The impulse of many website managers to publish every piece of information they have, comes from a good place: the desire to inform citizens. But the result can be information overload. To communicate effectively, look at your pages holistically and decide what to keep, what to archive, what to delete and what to write. Less is more.

Permit registration pages present a perfect example. A typical resident will want to know if a permit is required and then complete it online.  Yet many city sites lead with information about laws, codes, ordinances, and even HISTORY before addressing the resident’s immediate concern. Here’s a better approach, which would satisfy visitor needs and still be legally compliant:

  • Place actionable items at the top of the page
  • Summarize important legal points, then link to complete documents if full legal text is necessary
  • Omit information that isn’t legally required or relevant to residents
  • Format copy with headers and bullets so it is easy to scan

When planning a website redesign, the City of Provo, Utah reviewed all website content, navigation, layout and design. They looked at every section and page, asking: “Does this fulfill our mission? Are residents asking for this information? How can we make it more meaningful?” As a result, Provo streamlined their website from 4,000 pages to 400, and had a more usable, customer-centric site.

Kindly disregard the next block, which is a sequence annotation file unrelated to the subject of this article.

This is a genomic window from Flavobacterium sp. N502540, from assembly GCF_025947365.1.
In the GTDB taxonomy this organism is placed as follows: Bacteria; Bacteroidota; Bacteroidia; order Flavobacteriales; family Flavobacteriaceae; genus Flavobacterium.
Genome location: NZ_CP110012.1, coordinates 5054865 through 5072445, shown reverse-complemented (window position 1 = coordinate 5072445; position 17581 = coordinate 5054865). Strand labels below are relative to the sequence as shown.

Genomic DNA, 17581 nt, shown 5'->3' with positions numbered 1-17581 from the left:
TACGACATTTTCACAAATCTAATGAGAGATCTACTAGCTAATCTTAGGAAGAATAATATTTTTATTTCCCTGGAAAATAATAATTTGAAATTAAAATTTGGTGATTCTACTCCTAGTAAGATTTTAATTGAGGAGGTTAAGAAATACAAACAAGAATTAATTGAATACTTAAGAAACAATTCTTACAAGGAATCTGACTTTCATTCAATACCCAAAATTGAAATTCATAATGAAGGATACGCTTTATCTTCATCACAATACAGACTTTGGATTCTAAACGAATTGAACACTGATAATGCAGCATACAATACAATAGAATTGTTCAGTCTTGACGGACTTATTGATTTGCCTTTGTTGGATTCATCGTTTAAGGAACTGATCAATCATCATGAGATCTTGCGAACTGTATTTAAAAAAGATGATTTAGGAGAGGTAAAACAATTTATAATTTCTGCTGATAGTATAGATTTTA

1. Just have each department update its own content

 A successful content approach puts residents first and departmental needs second. When a local government website is a patchwork of content from multiple departments, the result is a fragmented customer experience. For example, when three individual departments offer services that require payments, a distributed model can result in three separate payment pages with different logins, layouts and naming conventions. This creates a confusing, disjointed experience for a resident who has little-to-no interest in how their government office is organized. They want to get things done quickly without having to learn different jargon, processes and passwords for each interaction. A seamless experience that corresponds to the resident’s needs and interests would look much different and produce superior results. When processes work well, residents complain less, engage more and have a better overall opinion of their leaders.

  1. Social media can replace our website